Even more exciting is that when they compared the plant features, such as the number of tillers, or lateral branches, and grains per spike, they found the crops were much better quality than those grown under standard greenhouse conditions. "People said you may be able to cycle plants fast, but they will look tiny and insignificant, and only set a few seed," said study lead author Brande Wulff. "In fact, the new technology creates plants that look better and are healthier than those using standard conditions.”

Team leader Brande Wuff examining the crop. (Photo Credit: University of Queensland)

Though the technology has thus far been primarily tested only in the lab, it is gradually making its way to industry. Dow AgroSciences, a subsidiary of US-based Dow Chemical Company, has successfully used speed breeding to grow a wheat variety that is more resistant to pre-harvest sprouting, a significant problem in Australia. The scientists believe the technique could also be useful in vertical farming systems, which are becoming increasingly popular. Wulff says, "I would like to think that in 10 years from now you, could walk into a field and point to plants whose attributes and traits were developed using this technology.”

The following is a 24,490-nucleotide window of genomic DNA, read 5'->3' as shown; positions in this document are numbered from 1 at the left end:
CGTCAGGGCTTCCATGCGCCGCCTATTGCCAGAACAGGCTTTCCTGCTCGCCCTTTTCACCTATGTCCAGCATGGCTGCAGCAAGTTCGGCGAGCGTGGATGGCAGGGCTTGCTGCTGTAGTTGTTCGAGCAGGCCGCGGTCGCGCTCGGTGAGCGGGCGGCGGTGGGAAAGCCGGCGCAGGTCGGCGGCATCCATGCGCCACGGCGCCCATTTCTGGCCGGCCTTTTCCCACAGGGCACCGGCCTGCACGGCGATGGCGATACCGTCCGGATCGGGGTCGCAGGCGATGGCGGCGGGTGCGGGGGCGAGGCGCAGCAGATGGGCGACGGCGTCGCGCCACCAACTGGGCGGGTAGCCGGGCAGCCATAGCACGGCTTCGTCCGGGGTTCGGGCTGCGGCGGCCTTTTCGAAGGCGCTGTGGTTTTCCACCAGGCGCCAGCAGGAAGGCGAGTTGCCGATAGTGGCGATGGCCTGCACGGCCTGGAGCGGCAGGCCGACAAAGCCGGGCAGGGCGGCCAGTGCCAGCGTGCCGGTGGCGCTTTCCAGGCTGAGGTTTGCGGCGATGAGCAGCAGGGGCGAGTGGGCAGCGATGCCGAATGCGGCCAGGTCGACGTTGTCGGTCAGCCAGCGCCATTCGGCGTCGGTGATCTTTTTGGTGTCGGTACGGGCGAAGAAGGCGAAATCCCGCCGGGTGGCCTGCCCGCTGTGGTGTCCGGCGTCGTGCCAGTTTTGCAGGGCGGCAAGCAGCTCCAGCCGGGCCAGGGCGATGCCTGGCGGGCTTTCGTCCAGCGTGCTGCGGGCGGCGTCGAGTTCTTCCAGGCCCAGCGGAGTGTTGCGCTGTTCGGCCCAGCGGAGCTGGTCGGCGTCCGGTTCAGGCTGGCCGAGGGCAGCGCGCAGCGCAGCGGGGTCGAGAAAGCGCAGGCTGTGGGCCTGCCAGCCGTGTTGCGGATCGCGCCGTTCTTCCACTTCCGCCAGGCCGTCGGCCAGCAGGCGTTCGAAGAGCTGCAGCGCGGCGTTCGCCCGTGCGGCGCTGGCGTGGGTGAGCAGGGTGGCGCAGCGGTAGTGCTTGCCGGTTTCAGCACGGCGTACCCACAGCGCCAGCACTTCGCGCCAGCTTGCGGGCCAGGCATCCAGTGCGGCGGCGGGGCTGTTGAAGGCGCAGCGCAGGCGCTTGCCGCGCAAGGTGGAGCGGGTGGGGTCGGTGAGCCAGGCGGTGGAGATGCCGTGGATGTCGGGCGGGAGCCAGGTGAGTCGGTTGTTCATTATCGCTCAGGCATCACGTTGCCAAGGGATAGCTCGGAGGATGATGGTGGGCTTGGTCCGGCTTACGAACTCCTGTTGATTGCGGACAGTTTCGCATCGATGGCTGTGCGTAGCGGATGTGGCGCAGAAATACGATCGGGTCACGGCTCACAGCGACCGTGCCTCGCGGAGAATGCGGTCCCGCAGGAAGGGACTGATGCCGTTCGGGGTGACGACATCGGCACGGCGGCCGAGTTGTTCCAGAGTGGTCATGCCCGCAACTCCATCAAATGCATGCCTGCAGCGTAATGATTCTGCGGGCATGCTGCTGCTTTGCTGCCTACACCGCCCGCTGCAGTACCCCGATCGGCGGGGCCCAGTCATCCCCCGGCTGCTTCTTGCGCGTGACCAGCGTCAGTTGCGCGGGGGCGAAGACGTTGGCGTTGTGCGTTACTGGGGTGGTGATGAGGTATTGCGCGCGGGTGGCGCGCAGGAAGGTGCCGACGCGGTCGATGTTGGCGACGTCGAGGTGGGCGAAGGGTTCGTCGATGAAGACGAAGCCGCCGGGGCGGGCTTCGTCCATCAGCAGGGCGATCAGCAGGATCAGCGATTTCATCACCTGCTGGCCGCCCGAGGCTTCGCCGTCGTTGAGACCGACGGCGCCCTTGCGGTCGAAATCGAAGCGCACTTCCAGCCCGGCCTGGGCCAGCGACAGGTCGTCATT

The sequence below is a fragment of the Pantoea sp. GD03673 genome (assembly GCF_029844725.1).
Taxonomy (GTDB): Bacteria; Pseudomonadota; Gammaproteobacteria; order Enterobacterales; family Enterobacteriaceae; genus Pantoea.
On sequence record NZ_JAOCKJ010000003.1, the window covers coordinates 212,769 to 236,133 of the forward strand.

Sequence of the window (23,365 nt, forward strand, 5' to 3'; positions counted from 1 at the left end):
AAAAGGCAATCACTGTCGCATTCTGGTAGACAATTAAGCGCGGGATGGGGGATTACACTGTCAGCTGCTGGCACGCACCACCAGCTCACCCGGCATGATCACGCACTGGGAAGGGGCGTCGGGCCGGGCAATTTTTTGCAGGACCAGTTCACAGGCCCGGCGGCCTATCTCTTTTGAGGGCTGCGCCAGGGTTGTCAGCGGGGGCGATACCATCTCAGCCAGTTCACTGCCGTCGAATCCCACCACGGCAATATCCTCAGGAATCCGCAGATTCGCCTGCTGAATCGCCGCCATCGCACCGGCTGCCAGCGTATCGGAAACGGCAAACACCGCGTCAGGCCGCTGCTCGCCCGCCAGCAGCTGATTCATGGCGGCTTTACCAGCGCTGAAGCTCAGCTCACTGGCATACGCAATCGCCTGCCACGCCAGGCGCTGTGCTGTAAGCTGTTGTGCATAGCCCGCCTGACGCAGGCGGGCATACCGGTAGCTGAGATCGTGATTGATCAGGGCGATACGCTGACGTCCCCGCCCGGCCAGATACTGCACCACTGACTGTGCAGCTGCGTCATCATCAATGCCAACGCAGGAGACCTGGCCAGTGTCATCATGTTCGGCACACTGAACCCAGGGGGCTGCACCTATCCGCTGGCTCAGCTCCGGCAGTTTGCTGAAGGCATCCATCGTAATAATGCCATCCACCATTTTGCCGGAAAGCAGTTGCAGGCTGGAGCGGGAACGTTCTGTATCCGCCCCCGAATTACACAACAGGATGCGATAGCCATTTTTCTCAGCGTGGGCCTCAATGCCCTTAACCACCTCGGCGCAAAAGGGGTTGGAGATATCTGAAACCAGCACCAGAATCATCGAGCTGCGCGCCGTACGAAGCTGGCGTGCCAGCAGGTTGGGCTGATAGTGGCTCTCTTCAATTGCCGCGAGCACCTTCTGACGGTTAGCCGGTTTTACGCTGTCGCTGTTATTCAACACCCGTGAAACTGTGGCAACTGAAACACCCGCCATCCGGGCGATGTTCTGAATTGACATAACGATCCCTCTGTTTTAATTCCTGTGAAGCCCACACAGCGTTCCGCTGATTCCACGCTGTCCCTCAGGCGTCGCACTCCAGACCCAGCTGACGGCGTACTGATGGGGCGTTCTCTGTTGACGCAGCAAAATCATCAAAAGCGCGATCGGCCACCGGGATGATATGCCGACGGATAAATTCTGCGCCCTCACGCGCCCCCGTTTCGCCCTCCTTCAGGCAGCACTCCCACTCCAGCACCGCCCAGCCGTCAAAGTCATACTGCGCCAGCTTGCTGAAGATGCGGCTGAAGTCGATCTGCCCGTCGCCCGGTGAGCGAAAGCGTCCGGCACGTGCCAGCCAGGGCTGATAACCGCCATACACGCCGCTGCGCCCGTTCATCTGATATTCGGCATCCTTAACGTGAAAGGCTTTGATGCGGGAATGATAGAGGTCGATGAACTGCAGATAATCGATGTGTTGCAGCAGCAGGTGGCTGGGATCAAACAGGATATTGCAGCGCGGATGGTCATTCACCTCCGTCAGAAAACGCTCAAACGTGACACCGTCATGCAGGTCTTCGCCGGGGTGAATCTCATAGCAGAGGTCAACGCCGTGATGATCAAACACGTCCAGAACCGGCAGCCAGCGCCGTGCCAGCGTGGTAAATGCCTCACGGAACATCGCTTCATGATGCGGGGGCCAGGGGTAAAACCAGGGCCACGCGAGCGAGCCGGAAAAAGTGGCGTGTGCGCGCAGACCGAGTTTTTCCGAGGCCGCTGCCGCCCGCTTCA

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  1. What will the world population be in 2050?
  2. How many countries will be responsible for half the growth?

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The scientists say they were able to grow six generations of wheat, chickpea and barley plants and four of canola plants within a year. 

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  • Emoji 😬😲😧😯😰Sunday, April 8, 2018 at 5:31 pm